DOJ Turning Target on Bank Executives for Financial Fraud Prosecutions
Finally, it is worth mentioning the Department of Justice’s increasing attention to investigating and prosecuting individual officers at financial institutions, although these cases will not necessarily be in the area of securities enforcement. As Attorney General Eric Holder prepares to leave the Department of Justice, he faces criticism that the DOJ has failed to hold individuals accountable for financial fraud that led to the 2008 financial crisis, focusing instead on extracting massive fines from JPMorgan, Citi, BNP Paribas SA, Credit Suisse AG, Bank of America, and others. Apparently, Holder is not ready to hang up his hat just yet. In a recent speech at New York University’s law school, he said that the DOJ expects to bring charges against individuals involved in the fraudulent activities (particularly in the residential mortgage-backed securities arena) that led to the financial crisis. Holder explained that although the DOJ has resolved civil and criminal cases against several banks, they have almost always reserved the right to continue civil and criminal investigations into the individual executives at the various firms. Holder confirmed that the DOJ expects to bring charges in the coming months.
The DOJ is also shifting resources back toward investigating white-collar crimes and turning to tactics traditionally seen in non-white-collar criminal investigations, like wiretaps and informants. The DOJ has approached banks and urged them to implicate their own employees when alleged criminal behavior has occurred, holding out the promise of more lenient treatment in exchange. A DOJ representative indicated that companies will face harsher consequences if they choose not to cooperate.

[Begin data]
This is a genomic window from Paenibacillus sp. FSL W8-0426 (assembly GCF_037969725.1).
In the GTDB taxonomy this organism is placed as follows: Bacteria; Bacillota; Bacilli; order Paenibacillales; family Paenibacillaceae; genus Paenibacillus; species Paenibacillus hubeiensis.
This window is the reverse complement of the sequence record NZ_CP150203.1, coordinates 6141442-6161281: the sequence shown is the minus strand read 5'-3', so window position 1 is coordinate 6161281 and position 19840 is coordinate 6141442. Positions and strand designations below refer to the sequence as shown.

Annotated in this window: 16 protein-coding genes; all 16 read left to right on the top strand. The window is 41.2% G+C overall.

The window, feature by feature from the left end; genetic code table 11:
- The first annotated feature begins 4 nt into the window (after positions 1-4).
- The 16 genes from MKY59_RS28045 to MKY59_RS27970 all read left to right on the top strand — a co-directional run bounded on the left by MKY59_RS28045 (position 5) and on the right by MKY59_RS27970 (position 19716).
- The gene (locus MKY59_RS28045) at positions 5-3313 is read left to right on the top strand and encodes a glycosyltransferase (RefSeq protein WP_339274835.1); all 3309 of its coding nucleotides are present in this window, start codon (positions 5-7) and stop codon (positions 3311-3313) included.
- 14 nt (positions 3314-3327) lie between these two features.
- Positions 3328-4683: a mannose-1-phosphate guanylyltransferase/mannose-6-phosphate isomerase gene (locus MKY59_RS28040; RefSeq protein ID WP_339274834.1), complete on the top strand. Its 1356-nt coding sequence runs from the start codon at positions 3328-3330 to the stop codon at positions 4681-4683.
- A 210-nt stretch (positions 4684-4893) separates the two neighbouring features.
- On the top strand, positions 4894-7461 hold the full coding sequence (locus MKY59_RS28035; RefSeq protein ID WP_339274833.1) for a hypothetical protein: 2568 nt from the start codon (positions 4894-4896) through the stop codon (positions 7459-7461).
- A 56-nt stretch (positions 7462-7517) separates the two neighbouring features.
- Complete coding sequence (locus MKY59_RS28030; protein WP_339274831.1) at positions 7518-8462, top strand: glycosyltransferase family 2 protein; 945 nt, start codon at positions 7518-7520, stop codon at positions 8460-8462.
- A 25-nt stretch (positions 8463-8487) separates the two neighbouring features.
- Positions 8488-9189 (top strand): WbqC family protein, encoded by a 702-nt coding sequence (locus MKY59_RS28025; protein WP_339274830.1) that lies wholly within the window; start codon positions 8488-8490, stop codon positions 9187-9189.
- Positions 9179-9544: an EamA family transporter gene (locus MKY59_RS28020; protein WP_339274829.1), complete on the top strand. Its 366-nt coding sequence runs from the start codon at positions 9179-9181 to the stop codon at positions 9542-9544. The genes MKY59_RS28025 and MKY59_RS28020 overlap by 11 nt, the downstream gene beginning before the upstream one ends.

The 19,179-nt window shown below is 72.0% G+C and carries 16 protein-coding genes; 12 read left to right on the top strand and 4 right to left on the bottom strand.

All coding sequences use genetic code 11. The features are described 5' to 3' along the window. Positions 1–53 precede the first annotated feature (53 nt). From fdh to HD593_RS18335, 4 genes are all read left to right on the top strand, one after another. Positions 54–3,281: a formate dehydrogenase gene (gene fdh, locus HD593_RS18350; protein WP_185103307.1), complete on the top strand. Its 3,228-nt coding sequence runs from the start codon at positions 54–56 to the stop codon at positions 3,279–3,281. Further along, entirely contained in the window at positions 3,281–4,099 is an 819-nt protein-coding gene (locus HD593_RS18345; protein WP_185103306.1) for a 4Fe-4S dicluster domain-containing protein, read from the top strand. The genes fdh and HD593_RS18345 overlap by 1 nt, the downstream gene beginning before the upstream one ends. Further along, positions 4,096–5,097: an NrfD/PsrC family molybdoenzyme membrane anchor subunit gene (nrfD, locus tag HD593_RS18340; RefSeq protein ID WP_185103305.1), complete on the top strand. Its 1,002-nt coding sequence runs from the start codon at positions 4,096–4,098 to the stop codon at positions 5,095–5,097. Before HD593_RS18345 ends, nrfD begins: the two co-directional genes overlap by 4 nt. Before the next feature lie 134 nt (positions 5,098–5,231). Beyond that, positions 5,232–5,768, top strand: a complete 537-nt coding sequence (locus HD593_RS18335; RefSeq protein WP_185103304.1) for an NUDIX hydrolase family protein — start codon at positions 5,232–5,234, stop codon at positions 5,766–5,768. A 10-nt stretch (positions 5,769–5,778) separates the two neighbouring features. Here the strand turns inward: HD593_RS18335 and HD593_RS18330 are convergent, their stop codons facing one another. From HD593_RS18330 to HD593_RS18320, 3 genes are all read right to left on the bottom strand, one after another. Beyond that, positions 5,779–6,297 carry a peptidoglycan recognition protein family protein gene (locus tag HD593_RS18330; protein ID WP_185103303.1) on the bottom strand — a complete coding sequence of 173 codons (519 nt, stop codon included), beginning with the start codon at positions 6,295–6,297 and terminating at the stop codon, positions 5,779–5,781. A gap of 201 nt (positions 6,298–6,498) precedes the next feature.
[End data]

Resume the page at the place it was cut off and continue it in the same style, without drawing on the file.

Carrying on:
The potential increase of rewards for certain financial industry whistleblowers and the renewed effort to pursue criminal financial fraud cases should give executives, particularly bank executives, pause. Although the “actual knowledge” or “conscious avoidance” (of knowledge) standards remain the same, bank leaders may face renewed scrutiny from prosecutors looking to maximize deterrence by making an example of a few alleged bad actors.
Holder also alluded to a potential “responsible corporate officer” doctrine, which has been adopted in the UK and requires banks to designate an officer to be held accountable if something goes wrong. Such a doctrine might be similar to the existing Park doctrine used in the pharmaceutical industry to hold executives criminal responsible for violations of the Food, Drug, and Cosmetics Act involving their company, even if they did not personally participate in or know about the violations. Such strict liability is not available currently as a tool for prosecutors in financial fraud cases. Holder’s statements advocating its development in this context can be read as either a harbinger of things to come, or an admission by DOJ that it has been unable to prosecute corporate officers at financial institutions because evidence of criminal intent is lacking.
In this new era of enforcement, executives should ensure appropriate compliance measures are in place at their companies and are operating correctly. Being proactive and responsive to potential problems can minimize potential liability and protect not just the company, but the executives as well.